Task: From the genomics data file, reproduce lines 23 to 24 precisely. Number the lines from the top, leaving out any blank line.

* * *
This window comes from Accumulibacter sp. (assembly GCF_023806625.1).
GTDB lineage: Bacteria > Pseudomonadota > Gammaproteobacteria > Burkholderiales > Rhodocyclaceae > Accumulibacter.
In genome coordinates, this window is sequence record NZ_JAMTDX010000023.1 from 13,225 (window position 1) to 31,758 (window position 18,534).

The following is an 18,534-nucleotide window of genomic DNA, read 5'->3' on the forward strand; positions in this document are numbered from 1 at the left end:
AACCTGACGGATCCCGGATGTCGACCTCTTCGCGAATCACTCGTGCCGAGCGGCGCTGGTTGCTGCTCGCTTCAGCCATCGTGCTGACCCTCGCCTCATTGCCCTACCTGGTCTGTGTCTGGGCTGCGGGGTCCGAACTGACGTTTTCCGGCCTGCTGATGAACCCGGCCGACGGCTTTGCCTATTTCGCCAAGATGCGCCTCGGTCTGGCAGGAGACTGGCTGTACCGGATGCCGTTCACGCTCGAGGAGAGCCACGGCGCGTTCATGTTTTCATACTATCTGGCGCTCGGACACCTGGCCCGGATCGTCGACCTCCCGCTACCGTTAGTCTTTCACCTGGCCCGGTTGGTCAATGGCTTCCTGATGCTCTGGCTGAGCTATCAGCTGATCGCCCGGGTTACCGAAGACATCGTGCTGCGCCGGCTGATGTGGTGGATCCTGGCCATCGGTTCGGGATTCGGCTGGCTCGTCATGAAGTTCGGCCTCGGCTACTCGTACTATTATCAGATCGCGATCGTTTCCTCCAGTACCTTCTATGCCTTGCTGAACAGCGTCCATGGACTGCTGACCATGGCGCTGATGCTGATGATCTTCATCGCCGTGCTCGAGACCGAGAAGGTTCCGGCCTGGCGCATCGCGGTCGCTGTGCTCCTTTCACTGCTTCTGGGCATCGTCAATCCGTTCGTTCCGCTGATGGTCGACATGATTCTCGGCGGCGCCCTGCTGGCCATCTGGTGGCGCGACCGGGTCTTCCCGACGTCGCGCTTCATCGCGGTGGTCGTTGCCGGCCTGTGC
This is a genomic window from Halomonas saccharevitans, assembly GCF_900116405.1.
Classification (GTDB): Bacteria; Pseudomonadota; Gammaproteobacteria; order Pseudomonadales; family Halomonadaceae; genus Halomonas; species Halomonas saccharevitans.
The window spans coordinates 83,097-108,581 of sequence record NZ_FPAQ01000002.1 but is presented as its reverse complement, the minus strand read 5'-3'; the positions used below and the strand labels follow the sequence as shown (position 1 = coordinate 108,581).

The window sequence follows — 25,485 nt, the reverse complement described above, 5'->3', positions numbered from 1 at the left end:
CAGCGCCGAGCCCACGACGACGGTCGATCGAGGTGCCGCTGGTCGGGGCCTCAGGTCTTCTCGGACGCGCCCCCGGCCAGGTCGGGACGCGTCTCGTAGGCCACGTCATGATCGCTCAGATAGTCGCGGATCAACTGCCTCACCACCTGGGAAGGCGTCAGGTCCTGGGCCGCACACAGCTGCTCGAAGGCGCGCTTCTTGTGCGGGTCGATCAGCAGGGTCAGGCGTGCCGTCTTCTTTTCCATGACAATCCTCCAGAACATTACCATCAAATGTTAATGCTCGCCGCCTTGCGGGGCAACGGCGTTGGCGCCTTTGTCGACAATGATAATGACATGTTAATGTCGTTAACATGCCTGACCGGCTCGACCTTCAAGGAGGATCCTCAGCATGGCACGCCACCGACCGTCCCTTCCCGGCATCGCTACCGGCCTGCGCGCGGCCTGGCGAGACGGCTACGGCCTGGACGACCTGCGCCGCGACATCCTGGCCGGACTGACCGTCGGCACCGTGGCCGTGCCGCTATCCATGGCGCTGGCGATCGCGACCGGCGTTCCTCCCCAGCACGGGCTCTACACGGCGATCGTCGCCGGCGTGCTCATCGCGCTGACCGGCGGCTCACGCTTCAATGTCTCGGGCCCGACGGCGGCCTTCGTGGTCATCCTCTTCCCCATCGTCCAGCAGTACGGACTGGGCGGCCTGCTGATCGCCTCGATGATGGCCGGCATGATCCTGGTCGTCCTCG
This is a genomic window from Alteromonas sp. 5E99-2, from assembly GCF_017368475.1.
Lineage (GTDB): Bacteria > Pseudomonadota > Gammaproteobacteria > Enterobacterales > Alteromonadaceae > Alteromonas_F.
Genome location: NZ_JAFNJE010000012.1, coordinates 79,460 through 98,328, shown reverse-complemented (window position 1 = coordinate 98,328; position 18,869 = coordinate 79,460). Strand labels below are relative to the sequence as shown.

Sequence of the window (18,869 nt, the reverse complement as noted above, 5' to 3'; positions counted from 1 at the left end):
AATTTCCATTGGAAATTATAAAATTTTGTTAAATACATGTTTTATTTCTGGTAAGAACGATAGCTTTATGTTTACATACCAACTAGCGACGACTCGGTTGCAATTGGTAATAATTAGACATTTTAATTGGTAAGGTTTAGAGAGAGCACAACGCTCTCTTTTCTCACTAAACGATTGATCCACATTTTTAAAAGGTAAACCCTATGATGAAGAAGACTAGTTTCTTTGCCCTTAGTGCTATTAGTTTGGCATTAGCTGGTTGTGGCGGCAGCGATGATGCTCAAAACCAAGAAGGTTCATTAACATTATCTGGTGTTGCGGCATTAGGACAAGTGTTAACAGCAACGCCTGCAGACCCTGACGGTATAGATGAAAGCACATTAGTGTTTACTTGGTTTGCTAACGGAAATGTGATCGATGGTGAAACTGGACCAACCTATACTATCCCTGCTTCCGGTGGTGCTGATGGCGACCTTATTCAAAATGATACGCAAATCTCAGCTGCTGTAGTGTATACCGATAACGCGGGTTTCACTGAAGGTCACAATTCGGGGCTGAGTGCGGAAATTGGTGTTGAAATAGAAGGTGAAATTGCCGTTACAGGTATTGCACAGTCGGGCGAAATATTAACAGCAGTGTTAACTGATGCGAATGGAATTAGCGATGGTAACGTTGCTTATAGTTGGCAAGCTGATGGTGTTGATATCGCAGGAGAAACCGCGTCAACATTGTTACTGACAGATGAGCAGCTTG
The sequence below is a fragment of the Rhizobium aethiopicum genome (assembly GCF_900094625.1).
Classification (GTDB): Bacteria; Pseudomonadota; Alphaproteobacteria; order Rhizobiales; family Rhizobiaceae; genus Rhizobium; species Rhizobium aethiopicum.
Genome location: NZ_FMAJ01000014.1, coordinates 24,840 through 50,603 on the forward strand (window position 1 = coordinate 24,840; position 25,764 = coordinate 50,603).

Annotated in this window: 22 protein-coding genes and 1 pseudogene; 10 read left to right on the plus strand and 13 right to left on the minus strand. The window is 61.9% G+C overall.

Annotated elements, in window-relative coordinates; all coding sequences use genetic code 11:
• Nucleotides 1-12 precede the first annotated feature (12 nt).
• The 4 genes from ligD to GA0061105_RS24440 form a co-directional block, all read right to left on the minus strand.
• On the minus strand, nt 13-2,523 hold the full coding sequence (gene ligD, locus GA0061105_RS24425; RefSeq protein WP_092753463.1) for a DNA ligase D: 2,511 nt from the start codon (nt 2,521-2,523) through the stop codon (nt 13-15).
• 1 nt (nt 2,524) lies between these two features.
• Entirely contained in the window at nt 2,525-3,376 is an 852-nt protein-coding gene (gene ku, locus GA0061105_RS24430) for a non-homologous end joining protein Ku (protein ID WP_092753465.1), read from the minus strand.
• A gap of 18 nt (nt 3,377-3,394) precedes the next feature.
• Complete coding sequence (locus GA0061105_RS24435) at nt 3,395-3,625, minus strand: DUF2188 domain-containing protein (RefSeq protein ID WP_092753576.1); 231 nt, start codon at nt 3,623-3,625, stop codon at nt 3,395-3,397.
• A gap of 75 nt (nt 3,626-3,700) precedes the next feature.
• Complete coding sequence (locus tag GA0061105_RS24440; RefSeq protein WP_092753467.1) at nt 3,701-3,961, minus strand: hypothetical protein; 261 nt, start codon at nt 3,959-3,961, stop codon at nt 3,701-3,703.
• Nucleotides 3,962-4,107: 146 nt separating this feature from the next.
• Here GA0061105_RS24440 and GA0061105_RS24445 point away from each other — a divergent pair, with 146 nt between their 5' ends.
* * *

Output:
• On the minus strand, nt 13-2,523 hold the full coding sequence (gene ligD, locus GA0061105_RS24425; RefSeq protein WP_092753463.1) for a DNA ligase D: 2,511 nt from the start codon (nt 2,521-2,523) through the stop codon (nt 13-15).
• 1 nt (nt 2,524) lies between these two features.